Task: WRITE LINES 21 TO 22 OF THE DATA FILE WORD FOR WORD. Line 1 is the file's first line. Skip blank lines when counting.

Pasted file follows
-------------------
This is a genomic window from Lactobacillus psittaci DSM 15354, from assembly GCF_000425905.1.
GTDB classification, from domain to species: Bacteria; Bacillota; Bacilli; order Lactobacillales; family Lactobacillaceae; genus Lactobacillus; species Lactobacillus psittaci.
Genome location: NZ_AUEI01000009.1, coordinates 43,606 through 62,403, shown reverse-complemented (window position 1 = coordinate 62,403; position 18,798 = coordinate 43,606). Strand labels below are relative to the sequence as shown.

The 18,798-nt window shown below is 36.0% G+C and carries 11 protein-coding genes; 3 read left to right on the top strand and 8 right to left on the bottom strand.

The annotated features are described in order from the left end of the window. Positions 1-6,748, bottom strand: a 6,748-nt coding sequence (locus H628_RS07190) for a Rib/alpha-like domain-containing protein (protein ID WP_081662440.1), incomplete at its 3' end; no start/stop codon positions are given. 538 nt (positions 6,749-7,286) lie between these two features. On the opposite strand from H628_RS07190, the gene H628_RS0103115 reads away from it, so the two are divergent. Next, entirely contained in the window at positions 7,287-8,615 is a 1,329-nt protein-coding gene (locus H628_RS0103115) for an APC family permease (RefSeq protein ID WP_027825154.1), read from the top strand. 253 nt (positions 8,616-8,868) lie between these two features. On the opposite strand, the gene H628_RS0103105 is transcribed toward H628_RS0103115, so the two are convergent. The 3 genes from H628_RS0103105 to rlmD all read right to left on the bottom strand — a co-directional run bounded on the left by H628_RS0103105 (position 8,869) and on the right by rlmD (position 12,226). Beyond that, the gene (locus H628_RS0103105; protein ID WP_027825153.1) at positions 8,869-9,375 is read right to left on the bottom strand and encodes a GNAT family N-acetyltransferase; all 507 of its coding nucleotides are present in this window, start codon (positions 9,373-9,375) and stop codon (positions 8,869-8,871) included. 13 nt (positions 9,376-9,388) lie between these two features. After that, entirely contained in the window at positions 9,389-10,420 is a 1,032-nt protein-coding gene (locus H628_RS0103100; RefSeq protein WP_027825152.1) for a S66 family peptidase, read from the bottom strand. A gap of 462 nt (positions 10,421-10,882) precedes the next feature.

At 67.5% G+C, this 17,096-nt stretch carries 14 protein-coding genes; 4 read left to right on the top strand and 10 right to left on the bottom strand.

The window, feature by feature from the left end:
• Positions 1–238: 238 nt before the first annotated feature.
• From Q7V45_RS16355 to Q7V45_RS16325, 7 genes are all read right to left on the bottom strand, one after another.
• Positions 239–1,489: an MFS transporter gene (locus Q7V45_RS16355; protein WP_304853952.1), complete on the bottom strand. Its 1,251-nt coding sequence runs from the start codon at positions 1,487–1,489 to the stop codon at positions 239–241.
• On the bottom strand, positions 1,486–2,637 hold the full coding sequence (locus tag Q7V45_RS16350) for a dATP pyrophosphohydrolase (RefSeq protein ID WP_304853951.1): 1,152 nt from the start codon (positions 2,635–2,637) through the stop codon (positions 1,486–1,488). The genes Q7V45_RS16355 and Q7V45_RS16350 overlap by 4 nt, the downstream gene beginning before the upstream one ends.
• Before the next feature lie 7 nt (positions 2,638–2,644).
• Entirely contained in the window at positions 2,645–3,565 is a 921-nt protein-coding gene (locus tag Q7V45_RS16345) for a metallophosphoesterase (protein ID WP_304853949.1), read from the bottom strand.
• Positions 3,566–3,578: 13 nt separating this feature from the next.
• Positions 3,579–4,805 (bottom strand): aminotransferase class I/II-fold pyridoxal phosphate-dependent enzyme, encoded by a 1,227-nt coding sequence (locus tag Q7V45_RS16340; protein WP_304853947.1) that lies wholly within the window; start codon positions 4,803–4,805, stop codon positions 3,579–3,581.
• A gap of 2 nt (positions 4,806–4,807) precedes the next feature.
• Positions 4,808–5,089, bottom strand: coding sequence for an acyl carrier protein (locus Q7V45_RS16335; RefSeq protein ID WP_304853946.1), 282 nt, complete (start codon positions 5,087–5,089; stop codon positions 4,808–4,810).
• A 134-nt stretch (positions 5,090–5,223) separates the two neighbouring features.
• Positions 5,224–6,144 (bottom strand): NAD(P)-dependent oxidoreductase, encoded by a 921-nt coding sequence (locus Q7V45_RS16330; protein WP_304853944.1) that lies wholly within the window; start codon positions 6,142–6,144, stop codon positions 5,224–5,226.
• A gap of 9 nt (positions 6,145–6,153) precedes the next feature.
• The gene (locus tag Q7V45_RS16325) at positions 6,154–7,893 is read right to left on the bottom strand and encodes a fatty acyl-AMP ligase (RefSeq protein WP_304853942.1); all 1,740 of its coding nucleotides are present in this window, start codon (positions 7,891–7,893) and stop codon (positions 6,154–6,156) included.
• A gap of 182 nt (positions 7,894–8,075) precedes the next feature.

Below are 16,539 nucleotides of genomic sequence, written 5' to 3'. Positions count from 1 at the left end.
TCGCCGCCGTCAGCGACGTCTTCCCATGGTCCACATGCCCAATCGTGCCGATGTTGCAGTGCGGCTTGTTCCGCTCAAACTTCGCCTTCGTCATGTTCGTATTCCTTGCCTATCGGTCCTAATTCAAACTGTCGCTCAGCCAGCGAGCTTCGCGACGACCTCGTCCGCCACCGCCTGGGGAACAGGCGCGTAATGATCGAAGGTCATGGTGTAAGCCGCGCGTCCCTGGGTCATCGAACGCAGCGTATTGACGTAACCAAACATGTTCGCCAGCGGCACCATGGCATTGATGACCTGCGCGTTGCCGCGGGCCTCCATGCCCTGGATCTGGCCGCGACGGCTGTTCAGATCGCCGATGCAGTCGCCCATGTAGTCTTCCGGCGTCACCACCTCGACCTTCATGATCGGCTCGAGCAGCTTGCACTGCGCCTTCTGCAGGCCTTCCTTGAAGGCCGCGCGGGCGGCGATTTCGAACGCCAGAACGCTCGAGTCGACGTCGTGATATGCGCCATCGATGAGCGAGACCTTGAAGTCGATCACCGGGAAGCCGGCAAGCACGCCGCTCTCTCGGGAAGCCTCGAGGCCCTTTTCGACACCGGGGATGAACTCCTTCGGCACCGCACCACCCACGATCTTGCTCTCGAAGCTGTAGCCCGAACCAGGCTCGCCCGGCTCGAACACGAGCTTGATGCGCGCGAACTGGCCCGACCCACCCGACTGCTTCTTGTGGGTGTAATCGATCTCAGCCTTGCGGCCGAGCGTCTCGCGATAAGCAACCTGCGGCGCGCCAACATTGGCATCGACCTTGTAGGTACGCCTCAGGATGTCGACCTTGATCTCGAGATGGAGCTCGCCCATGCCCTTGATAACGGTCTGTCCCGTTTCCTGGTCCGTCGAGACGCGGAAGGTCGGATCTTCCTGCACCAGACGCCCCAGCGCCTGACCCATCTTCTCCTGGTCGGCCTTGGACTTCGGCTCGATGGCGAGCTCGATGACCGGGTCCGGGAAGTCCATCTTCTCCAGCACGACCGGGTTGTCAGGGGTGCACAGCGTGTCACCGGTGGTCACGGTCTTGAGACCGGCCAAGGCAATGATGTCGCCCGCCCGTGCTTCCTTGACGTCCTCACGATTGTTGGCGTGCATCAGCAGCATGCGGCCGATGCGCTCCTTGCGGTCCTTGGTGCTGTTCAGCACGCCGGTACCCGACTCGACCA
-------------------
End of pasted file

• The gene (locus tag Q7V45_RS16325) at positions 6,154–7,893 is read right to left on the bottom strand and encodes a fatty acyl-AMP ligase (RefSeq protein WP_304853942.1); all 1,740 of its coding nucleotides are present in this window, start codon (positions 7,891–7,893) and stop codon (positions 6,154–6,156) included.
• A gap of 182 nt (positions 7,894–8,075) precedes the next feature.